Monday, February 24, 2014

Job in depth Study 18

Dear Readers,

Today we will go over Job 39:13-18

13 Gavest thou the goodly wings unto the peacocks? or wings and feathers unto the ostrich?

This may seem strange. Peacocks, in my opinion, do indeed have beautiful feathers. Yet from what I understand, they are very insanity creatures. Not taking care of their feathers and getting very dirty. I only know a little about them, due to some loose ones somewhat near where I lived in Cottonwood.

The second part about the ostriches clears is up though. Mostly because ostriches are large flightless birds that mostly use their wings for balance.

14 Which leaveth her eggs in the earth, and warmeth them in dust,

15 And forgetteth that the foot may crush them, or that the wild beast may break them.

From what I understand, so feel free to comment if I am incorrect, but the peacocks are good with their eggs. The ostriches, on the other hand, do indeed leave their eggs in large shallow holes mostly exposed to the elements. Sometimes, even abandoned for large periods of time.

16 She is hardened against her young ones, as though they were not hers: her labour is in vain without fear;

I think that the "fear" word here is nicely placed. So is "vain".

Vanity, as we usually think of it today, is self obsessed, prideful, and mostly being focused on one's own appearance, whether physical or social. But generally in the past, vain has similar relations to fruitless. Like planting a tree, or vine, watering and nourishing it for years, and then it being burned down before you get the fruit, or rewards from your labor. Your efforts to grow the tree in order to get fruit from it was pointless, or vain. So the ostrich's labor, possibly actual labour, as in laying the eggs, would be pointless if the eggs are trampled and crushed.

Now "without fear". How many mothers and fathers worry and care about their children? They are afraid for them. So simply, that makes sense. But also, " fear" in the Old Testament, like the "fear of God" works as being actually afraid of punishment or retribution, but was initially meant as honor. God commanded that we honor our father and mother. So I think of two things. 1: the offspring do not honor the mother, because of the neglect, and that the ostrich has no honor. 2: that the ostrich shows no honor to the children, nor to her great Creator.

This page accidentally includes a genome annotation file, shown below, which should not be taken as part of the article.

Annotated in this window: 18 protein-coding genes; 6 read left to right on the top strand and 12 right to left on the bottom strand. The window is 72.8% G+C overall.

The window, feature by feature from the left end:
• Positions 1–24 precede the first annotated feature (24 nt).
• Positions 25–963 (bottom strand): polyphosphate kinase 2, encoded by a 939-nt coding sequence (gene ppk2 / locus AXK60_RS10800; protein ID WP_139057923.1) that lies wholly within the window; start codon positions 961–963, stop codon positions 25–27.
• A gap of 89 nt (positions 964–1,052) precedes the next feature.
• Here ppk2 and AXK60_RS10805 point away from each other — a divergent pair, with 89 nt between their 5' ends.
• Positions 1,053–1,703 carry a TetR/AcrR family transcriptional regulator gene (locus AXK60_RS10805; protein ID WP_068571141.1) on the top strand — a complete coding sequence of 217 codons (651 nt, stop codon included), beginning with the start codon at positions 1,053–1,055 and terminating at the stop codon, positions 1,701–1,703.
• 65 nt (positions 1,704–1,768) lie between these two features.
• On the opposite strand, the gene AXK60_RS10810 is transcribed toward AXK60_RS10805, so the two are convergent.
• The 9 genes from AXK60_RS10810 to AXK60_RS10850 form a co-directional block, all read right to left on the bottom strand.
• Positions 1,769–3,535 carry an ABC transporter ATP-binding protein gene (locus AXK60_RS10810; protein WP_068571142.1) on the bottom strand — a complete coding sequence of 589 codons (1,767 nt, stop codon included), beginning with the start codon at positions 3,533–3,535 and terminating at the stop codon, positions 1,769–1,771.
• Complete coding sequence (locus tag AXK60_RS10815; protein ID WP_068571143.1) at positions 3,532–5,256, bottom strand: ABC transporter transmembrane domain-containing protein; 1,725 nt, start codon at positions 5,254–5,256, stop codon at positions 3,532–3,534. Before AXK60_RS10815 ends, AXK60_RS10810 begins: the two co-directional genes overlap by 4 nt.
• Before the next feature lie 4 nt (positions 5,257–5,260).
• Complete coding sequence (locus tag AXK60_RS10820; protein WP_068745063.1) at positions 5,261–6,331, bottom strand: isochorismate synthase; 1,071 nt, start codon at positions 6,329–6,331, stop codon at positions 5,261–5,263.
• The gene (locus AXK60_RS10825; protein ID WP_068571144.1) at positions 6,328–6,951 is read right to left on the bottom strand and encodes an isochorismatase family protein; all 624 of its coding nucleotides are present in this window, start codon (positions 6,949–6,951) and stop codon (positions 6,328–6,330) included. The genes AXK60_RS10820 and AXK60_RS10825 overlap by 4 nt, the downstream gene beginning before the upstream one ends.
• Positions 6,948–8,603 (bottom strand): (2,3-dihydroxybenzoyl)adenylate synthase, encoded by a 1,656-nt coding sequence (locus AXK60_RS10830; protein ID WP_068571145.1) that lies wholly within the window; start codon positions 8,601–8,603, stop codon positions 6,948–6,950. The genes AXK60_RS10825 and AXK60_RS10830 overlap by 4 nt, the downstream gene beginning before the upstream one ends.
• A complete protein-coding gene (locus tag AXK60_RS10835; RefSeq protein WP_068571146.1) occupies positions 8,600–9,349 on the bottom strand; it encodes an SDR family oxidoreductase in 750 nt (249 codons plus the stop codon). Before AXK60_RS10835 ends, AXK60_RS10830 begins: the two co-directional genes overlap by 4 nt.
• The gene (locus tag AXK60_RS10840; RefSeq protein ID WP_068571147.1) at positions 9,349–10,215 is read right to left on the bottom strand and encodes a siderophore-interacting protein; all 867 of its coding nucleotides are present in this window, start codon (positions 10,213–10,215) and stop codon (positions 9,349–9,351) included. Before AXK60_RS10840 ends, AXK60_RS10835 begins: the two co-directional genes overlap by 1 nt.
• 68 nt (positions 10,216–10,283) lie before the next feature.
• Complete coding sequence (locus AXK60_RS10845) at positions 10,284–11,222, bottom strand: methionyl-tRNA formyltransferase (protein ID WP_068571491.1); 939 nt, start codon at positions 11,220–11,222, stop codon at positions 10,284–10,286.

17 Because God hath deprived her of wisdom, neither hath he imparted to her understanding.

Why would God withhold blessings such as these? Maybe because she did not honor the blessing she already received, children, wings, feathers. Maybe because she was meant for other things,

18 What time she lifteth up herself on high, she scorneth the horse and his rider.

With this scripture, my mind immediately goes to Prince of Persia. When he is captured by the merchant with the ostrich racing. The one time that the ostrich finds it's place, finds it's talents for running, it becomes prideful, and thus hates the horse and it's rider, because they are better. Like in 2 Timothy 3:3 "despisers of those that are good", so are all those who fall into the trap of pride, and are in wickedness.

So, a few things we can learn from this is, honor, and be thankful for the blessings God gives you. Then He will give you more. Then also shall the talents that you already possess be used for your good, instead of just causing you more despair because you are not like others. God will help you see the truth, that God has made you the way you are, for a reason, and that good things will come.

Until next time...
Elder Smithson

Monday, February 10, 2014

Job in depth study 17

Dear Readers,

Today we will be talking about Job 39:9-12

9 Will the unicorn be willing to serve thee, or abide by thy crib?

First of all, I would like to make it clear, we are not talking about actual unicorns. They are actually bulls or oxen. But I will admit, having a pet unicorn would be nice. Anyway, God is asking if the ox would serve Job, not just serve but watch over him as baby, or even his children.

10 Canst thou bind the unicorn with his band in the furrow? or will he harrow the valleys after thee?

I don't use words like "furrow" very often, but that is the ditch that is made by a plow. So, God is asking if Job could strap or yoke (the large wooden brace upon an ox's shoulders) the ox so that it can work. Or could Job lead the ox in its work.

11 Wilt thou trust him, because his strength is great? or wilt thou leave thy labor to him?